Asian culture: Struggling shows strength

A Marxist slogan popular in my college days — Dare to struggle, dare to win! — applies to education, according to an NPR story. Struggling in school is seen as a problem in the U.S., but not in Asia.

“I think that from very early ages we [in America] see struggle as an indicator that you’re just not very smart,” Stigler says. “It’s a sign of low ability — people who are smart don’t struggle, they just naturally get it, that’s our folk theory. Whereas in Asian cultures they tend to see struggle more as an opportunity.”

In Eastern cultures, Stigler says, it’s just assumed that struggle is a predictable part of the learning process. . . . struggling becomes a chance to show that you, the student, have what it takes emotionally to resolve the problem by persisting through that struggle.

In a study, Stigler asked first-grade students to solve an impossible math problem to see how long they’d struggle with it. In the U.S., the average was less than 30 seconds.  The Japanese students worked for an hour, until researchers told them to stop.

U.S. teachers should teach students to struggle, Stigler believes.

 . . .  in the Japanese classrooms that he’s studied, teachers consciously design tasks that are slightly beyond the capabilities of the students they teach, so the students can actually experience struggling with something just outside their reach. Then, once the task is mastered, the teachers actively point out that the student was able to accomplish it through the students hard work and struggle.

“And I just think that especially in schools, we don’t create enough of those experiences, and then we don’t point them out clearly enough.”

Getting parents to change their beliefs about learning will be difficult. Americans try to build their children’s confidence by telling them they’re smart or talented. “As soon as they encounter a something that’s difficult for them to do, that confidence evaporates,” says psychologist Carol Dweck. Praising the struggle –  “Boy, you worked on that a long time and you really learned how to do it” — gives children the confidence to cope with difficulties.

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Comments

  1. “In a study, Stigler asked first-grade students to solve an impossible math problem to see how long they’d struggle with it. In the U.S., the average was less than 30 seconds. The Japanese students worked for an hour, until researchers told them to stop.
    U.S. teachers should teach students to struggle, Stigler believes.”

    Or…the Japanese students are much more _compliant_ than the US students. The US students excelled at comparing their skill set to the impossible (!) problem.

    Is complying with adult demands to such an extreme healthy? We don’t teach our children to obey every order. Many schools have difficulty enforcing dress codes.

    Note that it would be impossible for most teachers to set a class problem which was “slightly beyond” the students’ capabilities. It would be IMPOSSIBLE, due to mainstreaming, and the insistence on placing students into classes by age.

    • Roger Sweeny says:

      What? You say you can’t “differentiate instruction” for 3, 4, 5, 6 different levels of students’ present capabilities? It’s a good thing the vast majority of teachers actually can.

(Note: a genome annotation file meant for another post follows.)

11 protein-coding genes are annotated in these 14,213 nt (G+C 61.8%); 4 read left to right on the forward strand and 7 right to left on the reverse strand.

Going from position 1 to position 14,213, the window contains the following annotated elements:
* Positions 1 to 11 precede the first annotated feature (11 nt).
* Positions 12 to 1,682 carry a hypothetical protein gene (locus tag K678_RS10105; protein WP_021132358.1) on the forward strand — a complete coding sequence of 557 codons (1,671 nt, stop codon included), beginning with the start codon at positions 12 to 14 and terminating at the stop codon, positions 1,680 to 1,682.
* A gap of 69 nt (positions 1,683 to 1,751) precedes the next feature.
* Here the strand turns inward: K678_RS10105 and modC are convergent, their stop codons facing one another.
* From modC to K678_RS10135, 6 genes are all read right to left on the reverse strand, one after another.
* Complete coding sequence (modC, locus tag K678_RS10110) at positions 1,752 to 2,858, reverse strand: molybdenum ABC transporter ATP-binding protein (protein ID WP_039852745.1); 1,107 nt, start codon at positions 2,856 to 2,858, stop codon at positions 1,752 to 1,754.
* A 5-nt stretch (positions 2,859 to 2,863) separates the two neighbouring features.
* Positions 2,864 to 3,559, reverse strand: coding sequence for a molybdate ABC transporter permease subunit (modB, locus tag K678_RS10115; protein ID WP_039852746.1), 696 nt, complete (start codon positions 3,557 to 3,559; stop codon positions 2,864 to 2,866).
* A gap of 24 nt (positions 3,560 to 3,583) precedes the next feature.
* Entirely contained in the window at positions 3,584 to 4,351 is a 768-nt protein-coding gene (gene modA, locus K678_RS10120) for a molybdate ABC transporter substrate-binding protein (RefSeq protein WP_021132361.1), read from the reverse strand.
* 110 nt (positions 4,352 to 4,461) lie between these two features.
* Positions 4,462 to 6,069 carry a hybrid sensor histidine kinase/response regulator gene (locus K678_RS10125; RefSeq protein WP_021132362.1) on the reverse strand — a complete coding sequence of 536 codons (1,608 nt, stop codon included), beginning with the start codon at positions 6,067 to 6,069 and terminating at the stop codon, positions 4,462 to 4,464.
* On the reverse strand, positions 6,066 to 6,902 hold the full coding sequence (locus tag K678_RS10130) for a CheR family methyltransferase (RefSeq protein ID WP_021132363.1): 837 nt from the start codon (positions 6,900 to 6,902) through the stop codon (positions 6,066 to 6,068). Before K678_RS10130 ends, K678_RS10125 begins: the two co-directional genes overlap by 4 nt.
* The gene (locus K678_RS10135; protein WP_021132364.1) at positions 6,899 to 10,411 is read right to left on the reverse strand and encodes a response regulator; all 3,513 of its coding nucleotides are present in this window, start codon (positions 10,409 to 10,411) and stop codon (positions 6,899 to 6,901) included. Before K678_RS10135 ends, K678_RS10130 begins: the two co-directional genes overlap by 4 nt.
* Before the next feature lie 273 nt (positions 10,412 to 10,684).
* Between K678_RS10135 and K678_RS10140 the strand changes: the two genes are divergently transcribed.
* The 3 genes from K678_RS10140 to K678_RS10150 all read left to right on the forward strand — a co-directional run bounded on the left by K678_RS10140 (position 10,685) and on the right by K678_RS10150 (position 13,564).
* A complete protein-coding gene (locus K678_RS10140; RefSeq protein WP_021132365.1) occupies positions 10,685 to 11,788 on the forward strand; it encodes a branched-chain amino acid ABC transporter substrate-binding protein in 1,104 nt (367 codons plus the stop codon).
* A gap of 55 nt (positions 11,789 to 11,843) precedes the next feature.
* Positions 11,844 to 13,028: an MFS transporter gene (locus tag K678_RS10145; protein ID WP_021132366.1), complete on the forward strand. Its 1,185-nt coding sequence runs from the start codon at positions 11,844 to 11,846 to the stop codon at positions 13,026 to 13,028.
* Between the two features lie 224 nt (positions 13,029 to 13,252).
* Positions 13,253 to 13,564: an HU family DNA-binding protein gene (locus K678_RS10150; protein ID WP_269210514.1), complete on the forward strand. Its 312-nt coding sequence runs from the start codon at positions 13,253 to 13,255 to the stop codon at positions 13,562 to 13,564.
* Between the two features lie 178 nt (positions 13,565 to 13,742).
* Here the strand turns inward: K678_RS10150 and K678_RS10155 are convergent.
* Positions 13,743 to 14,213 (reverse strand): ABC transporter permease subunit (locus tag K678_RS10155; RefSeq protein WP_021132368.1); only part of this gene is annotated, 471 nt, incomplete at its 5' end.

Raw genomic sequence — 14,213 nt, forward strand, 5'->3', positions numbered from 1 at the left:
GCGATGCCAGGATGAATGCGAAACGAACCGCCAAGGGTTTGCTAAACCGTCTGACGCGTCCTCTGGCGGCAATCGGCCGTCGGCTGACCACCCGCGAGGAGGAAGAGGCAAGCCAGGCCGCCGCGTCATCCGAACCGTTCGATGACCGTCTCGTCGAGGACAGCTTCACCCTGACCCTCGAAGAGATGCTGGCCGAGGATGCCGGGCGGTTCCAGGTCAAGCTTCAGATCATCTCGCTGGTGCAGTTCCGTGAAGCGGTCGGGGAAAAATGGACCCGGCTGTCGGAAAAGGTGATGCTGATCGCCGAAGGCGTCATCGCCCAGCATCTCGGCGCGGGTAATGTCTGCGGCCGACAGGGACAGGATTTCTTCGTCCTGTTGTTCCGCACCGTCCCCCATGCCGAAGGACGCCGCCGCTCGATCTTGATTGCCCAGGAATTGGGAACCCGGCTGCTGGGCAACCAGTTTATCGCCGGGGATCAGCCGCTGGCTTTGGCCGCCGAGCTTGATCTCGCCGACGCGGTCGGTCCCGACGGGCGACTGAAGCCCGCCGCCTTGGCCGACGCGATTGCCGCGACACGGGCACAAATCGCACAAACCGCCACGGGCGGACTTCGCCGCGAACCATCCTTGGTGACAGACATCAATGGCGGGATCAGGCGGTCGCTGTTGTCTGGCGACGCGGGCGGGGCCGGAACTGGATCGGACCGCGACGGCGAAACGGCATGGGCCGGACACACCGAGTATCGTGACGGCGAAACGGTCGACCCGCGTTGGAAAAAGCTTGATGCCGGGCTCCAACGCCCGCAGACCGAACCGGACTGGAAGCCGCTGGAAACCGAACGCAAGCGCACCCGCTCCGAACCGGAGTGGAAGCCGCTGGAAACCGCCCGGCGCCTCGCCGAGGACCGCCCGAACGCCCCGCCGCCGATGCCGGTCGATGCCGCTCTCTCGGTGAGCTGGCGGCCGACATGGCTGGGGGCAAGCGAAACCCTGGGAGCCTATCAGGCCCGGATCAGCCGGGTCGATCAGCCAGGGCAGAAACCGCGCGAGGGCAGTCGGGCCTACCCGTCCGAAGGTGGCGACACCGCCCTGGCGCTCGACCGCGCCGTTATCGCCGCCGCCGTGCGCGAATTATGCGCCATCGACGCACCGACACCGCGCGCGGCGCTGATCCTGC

Oh, wait …

  2. Apply too much rigor at my school and students will just give up. They’ve been coddled immensely, and the electronic age has taught them to expect answers now. Unfortunately for them, most things in life that are worthwhile involve struggling to get them.

  3. palisadesk says:

    Note that it would be impossible for most teachers to set a class problem which was “slightly beyond” the students’ capabilities. It would be IMPOSSIBLE, due to mainstreaming, and the insistence on placing students into classes by age.

    Japan also has aggressive mainstreaming and placing of students into classes by age. Unlike the U.S., Japan does not retain students in grade for poor performance (a large number of U.S. elementary students repeat a grade at least once).

    So the “impossibility” of setting challenging class problems in the U.S. is not explained by mainstreaming or age-grade placements; Stigler is likely correct in asserting that cultural attitudes play a large role.

    • So, it’s possible to set a single problem which is “slightly beyond the capabilities” of a severely hetogeneous class?

      It would be wonderful if classes of US students were as polite and compliant as classes of Japanese students. Oh, and the post-school cram school wouldn’t hurt either. Throw in families which place education at the peak of desired activities, too.

      I just see another ed fad coming down the pike. Now, whether or not students understand the problems or instruction won’t matter, because we want students to struggle! learn resilience! It has the potential to be quite destructive when combined with the philosophy that students must construct their own meaning, with the teacher the guide on the side.

    • Roger Sweeny says:

      palisadesk,

      I strongly suspect that though the sources for this article say that they “set a problem which was ‘slightly beyond’ the students’ capabilities,” they really weren’t. They were setting a problem for the particular level that they were most concerned with. That means that some students will struggle more than others and some just won’t ever get it. Lots of people fail in Japan, too.